SANDRA M STANWAY
Division 4 councillor Wayne Hammergren was asked for his resignation during last Wednesday’s amalgamation meeting in Rainier.
Towards the end of the two hour meeting Marlene Hofmann of Scandia asked the crowd of about 150 if they have persuaded Hammergren to vote against amalgamation.
Hearing ‘no’ from the crowd Hofmann turned to Hammergren and asked if he’d be willing to step down.
“No,” Hammergren quickly responded. He did say that he would not be seeking re-election in 2020.
During the evening Hammergren continuously said the county is researching strengthening their working relationship with municipalities through regionalization or amalgamating but there is no decision.
“You are wanting to take it. You want the package. You’re not convinced enough in what we want to represent us,” Hofmann said.
“I think a man that has his heart behind this needs to represent us,” she said.
“We don’t want it. We’re wasting money. They only way the City of Brooks will be happy is if they’re in control and they will wrangle control one way or another. It’s what larger centres do,” said Don Jacobson, a Scandia resident and a meeting organizer.
Hammergren did say he would vote for a plebiscite to give residents a voice in the proceedings after an information package is presented to residents, however, it’s not clear the results of the vote would be binding.
The residents seemed to be OK if the county merged with a rural municipality such as the M.D. of Taber but they are concerned with a City of Brooks merger.
“You guys are looking to amalgamate with the nearest city which is totally different. Rural-urban amalgamation will not work,” Jacobson said.
It will quiet the rural voice even more than it is now.
John Brummelhuis, who is a brother to Ellen Unruh, the lone councillor to vote against regionalization/amalgamation discussions, said the biggest difference between the city and county is population.
He said if under a regional government there are five councillors each from the city and county and one from Bassano and the city wants money for a project, the lone Bassano councillor which is urban will side with the five city councillors.
Hammergren agreed if Bassano decided to vote with the city it could go that way.
“Let’s realize one thing regionalization is the way to go. We haven’t agreed there is going to be a 5-5-1. That would be something we have to know when we put a package together,” he said.
“Rural-urban amalgamations have always ended in disasters,” said Richard Hiebert of Gem.
Holding up Ottawa as an example, where 12 municipalities were merged into one by the province in 2001, Wayne Slenders said it cost $190 million. The annual operating budget for the roughly 1.25 million, is $115 million.
Slenders’ fear is a substantial increase in taxes and believes the county is being forced to solve an economic problem with a political solution.
He said it is important to save money and there needs to be ways to work it out, however, “losing the rural voice is not acceptable.”
Hammergren said population will always be a concern but not looking at it is foolish.
“We’re just putting our heads in the sand. We’ve got to have a way to address it and look at it and try to protect the rural people,” he said.
Hiebert wanted to know if there is an exit strategy so if the merger does not work one party can begin a process.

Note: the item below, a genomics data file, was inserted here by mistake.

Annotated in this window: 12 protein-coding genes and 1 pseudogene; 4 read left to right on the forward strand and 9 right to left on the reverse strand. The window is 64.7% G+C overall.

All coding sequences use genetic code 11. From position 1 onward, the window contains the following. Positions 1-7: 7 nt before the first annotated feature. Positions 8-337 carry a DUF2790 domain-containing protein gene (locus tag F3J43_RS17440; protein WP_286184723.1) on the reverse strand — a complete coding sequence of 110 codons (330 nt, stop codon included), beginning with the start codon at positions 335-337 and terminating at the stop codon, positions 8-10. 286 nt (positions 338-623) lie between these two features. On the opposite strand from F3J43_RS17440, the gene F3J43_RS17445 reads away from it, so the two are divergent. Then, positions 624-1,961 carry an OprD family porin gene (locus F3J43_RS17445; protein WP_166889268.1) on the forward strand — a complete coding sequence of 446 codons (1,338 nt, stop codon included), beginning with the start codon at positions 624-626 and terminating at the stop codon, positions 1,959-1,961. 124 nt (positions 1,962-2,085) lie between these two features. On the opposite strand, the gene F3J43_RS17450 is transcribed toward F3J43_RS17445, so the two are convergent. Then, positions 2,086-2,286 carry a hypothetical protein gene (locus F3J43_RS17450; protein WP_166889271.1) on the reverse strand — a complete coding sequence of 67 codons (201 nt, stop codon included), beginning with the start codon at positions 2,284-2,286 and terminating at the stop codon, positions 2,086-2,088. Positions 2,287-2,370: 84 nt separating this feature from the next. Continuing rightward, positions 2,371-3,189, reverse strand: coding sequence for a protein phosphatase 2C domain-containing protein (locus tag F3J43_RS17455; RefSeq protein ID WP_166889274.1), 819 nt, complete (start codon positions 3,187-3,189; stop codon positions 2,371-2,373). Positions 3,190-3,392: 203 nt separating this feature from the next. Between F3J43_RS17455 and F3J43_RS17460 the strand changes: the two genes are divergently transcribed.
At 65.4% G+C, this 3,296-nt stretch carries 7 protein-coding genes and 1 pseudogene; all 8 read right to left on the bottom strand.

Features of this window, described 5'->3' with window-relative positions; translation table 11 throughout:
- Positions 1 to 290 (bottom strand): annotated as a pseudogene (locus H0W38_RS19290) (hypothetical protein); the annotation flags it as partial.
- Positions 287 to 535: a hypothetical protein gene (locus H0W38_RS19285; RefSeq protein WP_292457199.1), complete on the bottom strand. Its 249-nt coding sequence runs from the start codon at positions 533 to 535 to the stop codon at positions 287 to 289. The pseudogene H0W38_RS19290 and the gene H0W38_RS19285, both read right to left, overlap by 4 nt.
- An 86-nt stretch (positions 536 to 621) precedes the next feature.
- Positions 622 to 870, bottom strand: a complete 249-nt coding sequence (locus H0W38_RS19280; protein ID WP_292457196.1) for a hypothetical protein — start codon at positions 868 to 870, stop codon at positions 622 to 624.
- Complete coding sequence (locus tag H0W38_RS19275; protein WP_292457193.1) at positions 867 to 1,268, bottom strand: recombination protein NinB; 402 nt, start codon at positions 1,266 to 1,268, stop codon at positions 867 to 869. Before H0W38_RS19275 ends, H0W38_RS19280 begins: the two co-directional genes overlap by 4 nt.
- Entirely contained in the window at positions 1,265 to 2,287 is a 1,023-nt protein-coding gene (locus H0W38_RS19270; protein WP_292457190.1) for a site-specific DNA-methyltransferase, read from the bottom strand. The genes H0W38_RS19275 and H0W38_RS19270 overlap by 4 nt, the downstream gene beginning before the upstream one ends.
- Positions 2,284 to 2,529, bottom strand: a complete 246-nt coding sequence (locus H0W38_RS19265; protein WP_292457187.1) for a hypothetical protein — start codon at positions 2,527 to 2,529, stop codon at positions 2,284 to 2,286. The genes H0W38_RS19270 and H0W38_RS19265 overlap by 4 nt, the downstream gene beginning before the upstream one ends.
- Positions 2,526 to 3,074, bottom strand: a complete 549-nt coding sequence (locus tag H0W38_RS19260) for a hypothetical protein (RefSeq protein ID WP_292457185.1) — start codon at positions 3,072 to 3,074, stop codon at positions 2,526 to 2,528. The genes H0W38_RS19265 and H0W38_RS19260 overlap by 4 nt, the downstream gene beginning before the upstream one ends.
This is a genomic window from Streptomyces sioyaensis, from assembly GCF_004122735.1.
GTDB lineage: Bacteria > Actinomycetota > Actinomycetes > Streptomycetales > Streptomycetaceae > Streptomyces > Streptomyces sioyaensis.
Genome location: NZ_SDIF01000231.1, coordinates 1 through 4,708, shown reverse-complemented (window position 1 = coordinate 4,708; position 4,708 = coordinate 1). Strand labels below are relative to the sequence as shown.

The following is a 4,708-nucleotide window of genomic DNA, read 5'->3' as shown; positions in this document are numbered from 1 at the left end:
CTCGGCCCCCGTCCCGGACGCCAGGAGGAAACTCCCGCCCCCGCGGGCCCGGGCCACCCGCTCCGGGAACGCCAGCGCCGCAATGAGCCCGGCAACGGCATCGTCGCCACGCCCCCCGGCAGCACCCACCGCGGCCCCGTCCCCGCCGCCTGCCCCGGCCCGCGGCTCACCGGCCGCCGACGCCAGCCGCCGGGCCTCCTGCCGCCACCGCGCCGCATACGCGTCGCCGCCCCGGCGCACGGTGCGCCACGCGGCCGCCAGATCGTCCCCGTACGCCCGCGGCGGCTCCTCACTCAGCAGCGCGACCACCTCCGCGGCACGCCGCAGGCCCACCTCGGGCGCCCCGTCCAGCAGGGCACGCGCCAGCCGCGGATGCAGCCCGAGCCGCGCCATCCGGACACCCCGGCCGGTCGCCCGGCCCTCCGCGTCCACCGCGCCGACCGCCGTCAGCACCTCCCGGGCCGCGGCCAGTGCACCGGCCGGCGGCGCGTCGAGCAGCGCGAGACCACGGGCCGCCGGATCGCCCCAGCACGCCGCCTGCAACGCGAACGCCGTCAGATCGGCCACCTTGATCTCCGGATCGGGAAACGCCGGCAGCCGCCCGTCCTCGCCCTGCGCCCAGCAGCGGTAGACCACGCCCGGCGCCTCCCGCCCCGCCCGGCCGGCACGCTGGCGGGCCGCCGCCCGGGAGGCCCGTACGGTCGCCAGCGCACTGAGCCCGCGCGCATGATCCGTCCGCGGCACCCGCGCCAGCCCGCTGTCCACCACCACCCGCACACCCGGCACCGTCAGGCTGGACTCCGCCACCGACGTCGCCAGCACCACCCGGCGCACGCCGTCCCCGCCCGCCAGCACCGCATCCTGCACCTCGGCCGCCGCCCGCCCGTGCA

“My answer would be no. We haven’t got anything together yet,” said Hammergren.
“Maybe that is something we can try to put in.”
Hiebert said there are examples of disastrous amalgamation results from Ontario and Alberta, including the Regional Municipality of Wood Buffalo, where rural interests have been destroyed.
Over the past few years there has been a call from some rural residents to withdraw from the process mostly because of the poor financial deal they are receiving – higher taxes with fewer dollars being returned to the rural part of the municipality.
Like many speakers before him, Hiebert said county residents must make their own decisions, not Brooks.
Pointing the finger at CAO Kevin Stephenson Hiebert asked if he’s in a conflict of interest because he is a county land developer and because, as he said he was told, if amalgamation goes through Stephenson would earn a $500,000 severance.
Stephenson likely has a package as part of his CAO’s contract which ends in 2022 but it does not have to do with the future of amalgamation.
Stephenson said his job is to provide advice while applying the Municipal Government Act and his taxes would drop in both the city and county.
“I don’t believe I’m vested one way or another,” he said.
The attacks went beyond the CAO to include staff and councillors which has resulted in Division 3 councillor Anne Marie Philipsen not attending a meeting that was called in Patricia.
That meeting will be held on Aug. 19 at 7 p.m. at the Patricia Community Hall.
“We have to wait for the research to be finished. I am not attending a meeting where staff and council are attacked,” she said.
Prior to the Division 4 meeting attendees were able to sign a petition asking the county to cease and desist any and all actions to amalgamate with neighbouring municipalities, and were presented with pre-addressed and stamped envelopes for letters to Premier Jason Kenney, Municipal Affairs Minister Kaycee Madu and Minister of Agriculture and Forestry Devin Dreeshen.
The regional working group has reported they will receive reports with scenarios showing what the tax rates may look like if the future Intermunicipal Collaboration Framework (ICF) were incorporated into the status quo and what the costs would look like under amalgamation.
The results will be presented to the public during the information sessions in November.
They were to be held in October but they were moved because the provincial budget is not expected until after the federal election.